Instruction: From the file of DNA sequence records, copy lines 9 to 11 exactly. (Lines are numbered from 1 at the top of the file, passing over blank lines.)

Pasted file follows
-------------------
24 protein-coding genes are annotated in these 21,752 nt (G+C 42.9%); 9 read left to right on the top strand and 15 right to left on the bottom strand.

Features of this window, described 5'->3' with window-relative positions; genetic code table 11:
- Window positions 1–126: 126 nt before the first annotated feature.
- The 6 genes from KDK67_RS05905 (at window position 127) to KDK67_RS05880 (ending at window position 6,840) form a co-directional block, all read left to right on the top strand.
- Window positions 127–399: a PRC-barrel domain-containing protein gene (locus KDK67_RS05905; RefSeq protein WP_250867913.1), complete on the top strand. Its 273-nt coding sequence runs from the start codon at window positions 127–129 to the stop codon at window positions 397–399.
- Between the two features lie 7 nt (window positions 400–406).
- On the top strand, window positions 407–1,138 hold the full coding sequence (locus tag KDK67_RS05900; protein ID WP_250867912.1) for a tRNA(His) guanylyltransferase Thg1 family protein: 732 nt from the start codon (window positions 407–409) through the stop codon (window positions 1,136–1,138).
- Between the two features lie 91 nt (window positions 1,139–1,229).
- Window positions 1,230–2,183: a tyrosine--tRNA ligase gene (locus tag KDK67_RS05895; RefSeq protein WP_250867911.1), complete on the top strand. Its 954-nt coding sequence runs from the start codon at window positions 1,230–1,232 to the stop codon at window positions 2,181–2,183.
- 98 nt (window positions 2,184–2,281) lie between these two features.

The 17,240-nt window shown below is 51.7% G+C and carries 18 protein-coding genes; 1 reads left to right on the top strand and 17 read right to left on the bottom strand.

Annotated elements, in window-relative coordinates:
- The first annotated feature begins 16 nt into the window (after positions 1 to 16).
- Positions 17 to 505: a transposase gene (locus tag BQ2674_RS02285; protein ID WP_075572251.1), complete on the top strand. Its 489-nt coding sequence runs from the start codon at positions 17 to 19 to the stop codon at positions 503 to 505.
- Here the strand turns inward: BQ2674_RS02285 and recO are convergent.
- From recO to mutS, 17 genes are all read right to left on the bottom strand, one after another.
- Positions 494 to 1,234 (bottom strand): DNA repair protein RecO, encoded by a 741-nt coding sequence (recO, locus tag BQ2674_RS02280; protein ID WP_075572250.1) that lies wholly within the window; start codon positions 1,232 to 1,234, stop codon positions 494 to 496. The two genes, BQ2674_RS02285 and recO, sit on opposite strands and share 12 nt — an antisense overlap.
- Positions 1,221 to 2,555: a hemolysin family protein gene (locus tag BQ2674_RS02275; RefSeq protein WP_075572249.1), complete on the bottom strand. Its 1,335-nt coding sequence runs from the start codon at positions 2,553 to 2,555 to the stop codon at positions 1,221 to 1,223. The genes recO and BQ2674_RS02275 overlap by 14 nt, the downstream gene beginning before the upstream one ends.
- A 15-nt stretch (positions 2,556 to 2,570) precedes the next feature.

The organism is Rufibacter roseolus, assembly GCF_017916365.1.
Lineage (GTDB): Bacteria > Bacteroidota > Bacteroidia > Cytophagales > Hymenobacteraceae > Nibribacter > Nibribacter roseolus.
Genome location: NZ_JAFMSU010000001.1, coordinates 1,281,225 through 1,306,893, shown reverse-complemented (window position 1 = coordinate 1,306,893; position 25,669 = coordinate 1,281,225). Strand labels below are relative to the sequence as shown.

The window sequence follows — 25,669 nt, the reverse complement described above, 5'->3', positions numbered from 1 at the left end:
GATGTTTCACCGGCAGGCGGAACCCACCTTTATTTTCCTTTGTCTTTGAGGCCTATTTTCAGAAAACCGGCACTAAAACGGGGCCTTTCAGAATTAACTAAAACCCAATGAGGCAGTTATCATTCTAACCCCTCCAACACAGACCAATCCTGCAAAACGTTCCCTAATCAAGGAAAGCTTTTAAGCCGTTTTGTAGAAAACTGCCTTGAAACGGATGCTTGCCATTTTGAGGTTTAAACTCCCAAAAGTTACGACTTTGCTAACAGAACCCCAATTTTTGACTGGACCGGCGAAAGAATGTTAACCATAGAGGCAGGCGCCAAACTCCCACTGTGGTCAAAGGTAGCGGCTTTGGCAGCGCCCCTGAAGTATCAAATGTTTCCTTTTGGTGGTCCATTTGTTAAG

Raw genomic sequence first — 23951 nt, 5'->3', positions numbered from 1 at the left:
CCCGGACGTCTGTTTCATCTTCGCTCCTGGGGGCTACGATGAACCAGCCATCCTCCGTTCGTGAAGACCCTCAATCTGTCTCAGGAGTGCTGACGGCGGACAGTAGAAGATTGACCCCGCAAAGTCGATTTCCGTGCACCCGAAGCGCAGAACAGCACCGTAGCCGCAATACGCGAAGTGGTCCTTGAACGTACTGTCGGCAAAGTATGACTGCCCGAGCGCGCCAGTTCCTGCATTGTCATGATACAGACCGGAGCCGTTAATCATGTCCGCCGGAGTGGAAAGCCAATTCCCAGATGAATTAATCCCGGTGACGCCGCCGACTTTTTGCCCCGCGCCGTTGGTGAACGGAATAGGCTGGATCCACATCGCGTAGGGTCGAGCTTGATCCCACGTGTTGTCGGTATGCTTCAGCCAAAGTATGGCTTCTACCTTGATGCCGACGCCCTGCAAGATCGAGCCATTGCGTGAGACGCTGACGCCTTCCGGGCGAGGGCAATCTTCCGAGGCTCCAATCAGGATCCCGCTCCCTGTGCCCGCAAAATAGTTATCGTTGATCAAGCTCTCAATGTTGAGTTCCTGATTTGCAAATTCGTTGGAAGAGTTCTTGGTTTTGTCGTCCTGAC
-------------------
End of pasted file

- Window positions 1,230–2,183: a tyrosine--tRNA ligase gene (locus tag KDK67_RS05895; RefSeq protein WP_250867911.1), complete on the top strand. Its 954-nt coding sequence runs from the start codon at window positions 1,230–1,232 to the stop codon at window positions 2,181–2,183.
- 98 nt (window positions 2,184–2,281) lie between these two features.

The 17,240-nt window shown below is 51.7% G+C and carries 18 protein-coding genes; 1 reads left to right on the top strand and 17 read right to left on the bottom strand.